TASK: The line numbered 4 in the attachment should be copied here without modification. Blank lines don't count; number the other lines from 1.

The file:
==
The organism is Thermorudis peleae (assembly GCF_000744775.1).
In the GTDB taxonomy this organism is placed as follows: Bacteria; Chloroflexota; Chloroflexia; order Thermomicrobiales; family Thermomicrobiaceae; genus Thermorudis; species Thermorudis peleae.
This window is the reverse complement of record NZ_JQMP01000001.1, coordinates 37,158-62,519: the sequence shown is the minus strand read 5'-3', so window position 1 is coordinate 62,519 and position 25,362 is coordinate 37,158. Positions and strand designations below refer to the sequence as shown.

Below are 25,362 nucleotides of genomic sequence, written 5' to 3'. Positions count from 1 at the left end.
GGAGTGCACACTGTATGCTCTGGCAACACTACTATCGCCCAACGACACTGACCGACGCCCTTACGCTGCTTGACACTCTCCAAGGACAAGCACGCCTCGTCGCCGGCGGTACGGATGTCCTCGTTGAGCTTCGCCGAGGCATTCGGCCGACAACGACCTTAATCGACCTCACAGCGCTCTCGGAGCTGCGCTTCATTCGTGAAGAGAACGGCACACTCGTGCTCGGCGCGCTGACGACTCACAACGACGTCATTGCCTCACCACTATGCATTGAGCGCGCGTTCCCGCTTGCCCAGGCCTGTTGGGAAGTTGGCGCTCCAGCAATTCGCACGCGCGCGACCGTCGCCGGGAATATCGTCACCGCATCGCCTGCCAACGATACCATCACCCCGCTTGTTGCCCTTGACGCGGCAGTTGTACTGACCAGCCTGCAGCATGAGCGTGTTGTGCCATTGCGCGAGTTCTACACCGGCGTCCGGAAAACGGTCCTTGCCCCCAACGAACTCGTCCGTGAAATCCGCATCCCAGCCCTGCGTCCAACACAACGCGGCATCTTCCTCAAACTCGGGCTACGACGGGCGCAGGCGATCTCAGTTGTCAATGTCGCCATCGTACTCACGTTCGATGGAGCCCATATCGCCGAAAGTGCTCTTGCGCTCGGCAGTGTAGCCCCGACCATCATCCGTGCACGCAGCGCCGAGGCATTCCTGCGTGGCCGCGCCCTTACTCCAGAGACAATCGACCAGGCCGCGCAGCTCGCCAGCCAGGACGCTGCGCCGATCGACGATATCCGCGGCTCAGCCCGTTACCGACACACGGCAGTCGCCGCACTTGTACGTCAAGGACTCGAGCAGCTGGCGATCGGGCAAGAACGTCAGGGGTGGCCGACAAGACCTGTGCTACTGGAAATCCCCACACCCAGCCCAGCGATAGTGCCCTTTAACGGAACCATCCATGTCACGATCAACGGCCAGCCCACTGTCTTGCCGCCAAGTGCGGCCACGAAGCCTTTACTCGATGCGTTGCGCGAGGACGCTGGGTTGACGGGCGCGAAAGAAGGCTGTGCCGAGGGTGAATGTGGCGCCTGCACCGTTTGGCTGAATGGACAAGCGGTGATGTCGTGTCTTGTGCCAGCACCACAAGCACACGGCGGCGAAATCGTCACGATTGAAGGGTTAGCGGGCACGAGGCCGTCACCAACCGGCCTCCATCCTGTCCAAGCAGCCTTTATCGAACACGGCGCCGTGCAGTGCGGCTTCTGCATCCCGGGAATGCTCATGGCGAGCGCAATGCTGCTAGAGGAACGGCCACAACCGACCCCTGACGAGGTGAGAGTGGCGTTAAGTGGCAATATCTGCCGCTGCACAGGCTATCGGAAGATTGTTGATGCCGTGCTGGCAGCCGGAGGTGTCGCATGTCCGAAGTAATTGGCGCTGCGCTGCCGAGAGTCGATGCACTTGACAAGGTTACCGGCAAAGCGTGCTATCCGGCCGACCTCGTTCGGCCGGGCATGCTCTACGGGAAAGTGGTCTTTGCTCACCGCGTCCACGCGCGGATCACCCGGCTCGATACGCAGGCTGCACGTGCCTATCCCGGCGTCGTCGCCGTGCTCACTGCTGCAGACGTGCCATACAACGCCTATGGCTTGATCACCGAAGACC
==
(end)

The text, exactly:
Below are 25,362 nucleotides of genomic sequence, written 5' to 3'. Positions count from 1 at the left end.